June 1, 2016
For immediate release
Chapel Hill: Target, the discount retailer, has won this month’s Noisy Dozen award from Noise Free America: A Coalition to Promote Quiet for providing its employees with piercingly loud walkie-talkies. The clamorous, intense noise from the walkie-talkies causes headaches and ruins the shopping experience.
Ted Rueter, director of Noise Free America: A Coalition to Promote Quiet was previously a big fan of Target. “I used to shop at Target all the time. I loved the fact that Target does not play background music. I encouraged other people who love peace and quiet to shop at Target. No more. In the last several years, powerfully loud walkie-talkies in the hands of virtually every employee has created a cacophony of noise.”
“It is completely hypocritical for Target,” Rueter continued, “to brag about its supposed quiet shopping environment because of the lack of background music—yet, on the other hand, equip its employees with devices which create intense, very harmful noise. What good is no background music if every employee is carrying around a noisemaking device? I am not aware of any other chain department store which provides loud walkie-talkies to its employees. Why not use headsets—so that shoppers are not bombarded with deafeningly loud noise?”
Elizabeth Walker Joshi of Newburgh, Indiana has the same complaint about noise at Target. She states that she loves shopping at Target, “but there is something that has become increasingly bothersome to me. I have noticed that workers across the entire store have their walkie-talkies turned up to an extremely loud level. It is impossible to shop at Target anymore in peace. I am constantly near workers and have to listen to echoing messages sent by other workers in the store. It registers like nails on a chalkboard. It doesn’t matter if I am aisles away from a worker or even across the store. I can hear the noise coming from the walkie-talkies throughout the store. It is just plain annoying and creates a very unpleasant shopping environment; I literally just want to just grab what I absolutely need and get out of the store.”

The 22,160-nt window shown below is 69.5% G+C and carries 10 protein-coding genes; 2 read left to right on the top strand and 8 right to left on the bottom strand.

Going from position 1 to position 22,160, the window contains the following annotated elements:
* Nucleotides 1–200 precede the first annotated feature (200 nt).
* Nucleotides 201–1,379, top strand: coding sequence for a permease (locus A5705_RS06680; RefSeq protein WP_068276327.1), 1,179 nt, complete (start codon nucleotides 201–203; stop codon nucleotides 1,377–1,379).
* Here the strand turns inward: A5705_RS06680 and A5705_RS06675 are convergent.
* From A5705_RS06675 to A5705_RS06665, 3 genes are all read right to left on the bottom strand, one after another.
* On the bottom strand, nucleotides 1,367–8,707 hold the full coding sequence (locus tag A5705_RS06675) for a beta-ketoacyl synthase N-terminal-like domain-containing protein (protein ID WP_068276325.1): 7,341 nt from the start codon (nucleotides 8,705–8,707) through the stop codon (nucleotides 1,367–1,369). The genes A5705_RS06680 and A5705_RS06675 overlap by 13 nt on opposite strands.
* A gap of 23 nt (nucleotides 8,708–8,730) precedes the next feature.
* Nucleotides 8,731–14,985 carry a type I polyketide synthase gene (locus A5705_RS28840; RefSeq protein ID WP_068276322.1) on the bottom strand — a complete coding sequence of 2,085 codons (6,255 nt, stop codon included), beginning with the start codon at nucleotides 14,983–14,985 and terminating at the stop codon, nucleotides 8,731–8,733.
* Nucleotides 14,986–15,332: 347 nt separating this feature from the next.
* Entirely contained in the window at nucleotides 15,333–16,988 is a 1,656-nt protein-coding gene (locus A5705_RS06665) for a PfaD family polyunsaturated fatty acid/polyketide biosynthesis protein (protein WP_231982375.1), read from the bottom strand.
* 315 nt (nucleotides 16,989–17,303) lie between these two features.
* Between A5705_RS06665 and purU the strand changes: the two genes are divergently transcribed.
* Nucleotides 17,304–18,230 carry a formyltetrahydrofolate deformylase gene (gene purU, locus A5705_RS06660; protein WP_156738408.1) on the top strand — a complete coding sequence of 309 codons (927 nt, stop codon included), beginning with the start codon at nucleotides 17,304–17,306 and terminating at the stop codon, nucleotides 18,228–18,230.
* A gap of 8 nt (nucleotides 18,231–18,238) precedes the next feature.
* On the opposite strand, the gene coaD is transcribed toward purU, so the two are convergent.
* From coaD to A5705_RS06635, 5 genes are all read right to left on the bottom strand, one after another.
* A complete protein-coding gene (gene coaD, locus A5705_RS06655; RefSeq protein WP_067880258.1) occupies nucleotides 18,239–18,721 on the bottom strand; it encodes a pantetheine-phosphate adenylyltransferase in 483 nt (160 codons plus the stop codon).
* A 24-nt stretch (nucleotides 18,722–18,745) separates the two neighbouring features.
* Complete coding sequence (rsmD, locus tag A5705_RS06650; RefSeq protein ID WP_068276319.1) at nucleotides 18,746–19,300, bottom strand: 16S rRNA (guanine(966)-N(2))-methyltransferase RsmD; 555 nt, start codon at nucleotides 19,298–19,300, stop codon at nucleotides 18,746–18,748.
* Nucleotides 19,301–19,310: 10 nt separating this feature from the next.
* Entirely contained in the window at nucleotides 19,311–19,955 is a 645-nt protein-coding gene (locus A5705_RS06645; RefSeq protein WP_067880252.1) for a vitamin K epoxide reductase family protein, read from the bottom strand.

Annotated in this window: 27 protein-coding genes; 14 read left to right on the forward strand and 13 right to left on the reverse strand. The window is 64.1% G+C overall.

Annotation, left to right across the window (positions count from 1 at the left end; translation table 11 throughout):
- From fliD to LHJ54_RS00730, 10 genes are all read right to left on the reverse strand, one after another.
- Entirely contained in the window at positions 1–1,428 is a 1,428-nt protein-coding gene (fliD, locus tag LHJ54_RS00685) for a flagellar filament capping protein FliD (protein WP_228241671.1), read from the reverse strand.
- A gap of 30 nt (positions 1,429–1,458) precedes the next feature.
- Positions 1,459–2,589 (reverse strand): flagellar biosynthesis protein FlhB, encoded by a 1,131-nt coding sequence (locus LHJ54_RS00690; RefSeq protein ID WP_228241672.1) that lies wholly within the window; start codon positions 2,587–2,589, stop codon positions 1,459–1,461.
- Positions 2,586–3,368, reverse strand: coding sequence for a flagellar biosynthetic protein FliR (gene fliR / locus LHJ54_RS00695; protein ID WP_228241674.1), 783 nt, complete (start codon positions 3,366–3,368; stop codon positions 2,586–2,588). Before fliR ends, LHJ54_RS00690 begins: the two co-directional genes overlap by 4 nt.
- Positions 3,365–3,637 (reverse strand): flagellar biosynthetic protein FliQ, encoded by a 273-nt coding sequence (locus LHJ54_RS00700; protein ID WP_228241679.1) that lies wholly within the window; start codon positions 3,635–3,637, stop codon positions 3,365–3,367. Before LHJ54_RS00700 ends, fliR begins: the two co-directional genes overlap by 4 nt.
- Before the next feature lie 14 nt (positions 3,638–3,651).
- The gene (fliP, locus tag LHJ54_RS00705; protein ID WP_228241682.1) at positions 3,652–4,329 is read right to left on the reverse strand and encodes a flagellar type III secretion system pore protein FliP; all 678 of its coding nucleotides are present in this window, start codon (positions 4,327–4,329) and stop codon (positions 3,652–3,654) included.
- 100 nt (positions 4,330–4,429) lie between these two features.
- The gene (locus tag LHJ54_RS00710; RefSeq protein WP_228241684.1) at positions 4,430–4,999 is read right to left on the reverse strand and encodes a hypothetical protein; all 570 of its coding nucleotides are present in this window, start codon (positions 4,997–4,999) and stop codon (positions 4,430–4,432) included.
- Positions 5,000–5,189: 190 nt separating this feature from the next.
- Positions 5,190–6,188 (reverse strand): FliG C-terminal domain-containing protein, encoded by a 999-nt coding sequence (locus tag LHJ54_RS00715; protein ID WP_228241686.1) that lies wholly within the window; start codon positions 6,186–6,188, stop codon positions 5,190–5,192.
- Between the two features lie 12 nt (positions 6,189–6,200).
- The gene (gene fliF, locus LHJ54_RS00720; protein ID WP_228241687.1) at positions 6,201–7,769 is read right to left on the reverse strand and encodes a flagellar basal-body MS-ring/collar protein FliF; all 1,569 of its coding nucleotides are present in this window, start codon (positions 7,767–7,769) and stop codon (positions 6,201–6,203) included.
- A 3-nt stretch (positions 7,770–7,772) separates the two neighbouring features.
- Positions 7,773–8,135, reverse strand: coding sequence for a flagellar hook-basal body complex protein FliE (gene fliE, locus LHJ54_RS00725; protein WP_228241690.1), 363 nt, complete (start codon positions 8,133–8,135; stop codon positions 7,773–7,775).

Ms. Joshi has a particular problem with the extreme noise at Target: “My son is eight and has a rare genetic disorder affecting the cerebellum of the brain called Joubert Syndrome. He is highly sensitive to noise, especially amplified sounds through loudspeakers, microphones, and yes, walkie-talkies. He used to love going to Target before the walkie-talkies literally became noise pollution. I would simply stay an aisle away from a worker who was wearing one. Yet, in the past year or so, as I’ve noticed the noise become more and more blaring from these devices, my son has had several meltdowns in the store where we have had to put our items back and leave the store. He is non-verbal and visually impaired, and cannot express how the noise is affecting him other than to scream and cry. It is terrible to see him so upset and I now can’t bring myself to take him back to Target knowing how loud the walkie-talkies are.”
“I don’t think this problem is relegated to one particular store,” Ms. Joshi states. “Rather, it is prevalent across the country. I don’t understand why workers can’t wear a headset to hear communications from others in the store and let people shop in peace. I know my son is not alone with his sensory issues and I would think that Target would want others with disabilities and sensory issues to be able to shop in a more pleasant environment.”
Donna Haddock of Poquoson, Virginia feels “exactly the same way. Every Target I’ve been to, the staff have their radios turned all the way up. I just want to walk up to them and turn them down. I don’t have hearing sensitivity issues but I do like a little peace.”
Ted Rueter concluded that “Target should create a much more pleasant shopping environment by getting rid of their intensely-loud walkie-talkies. Until they do, I won’t be back. Every store in the United States should take steps to reduce unnecessary noise and protect the well-being of their customers.”
Noise Free America: A Coalition to Promote Quiet is a national citizens’ group which supports peace and quiet. Past “winners” of the Noisy Dozen award include Home Depot, United Parcel Service, and the Costco store in Pharr, Texas.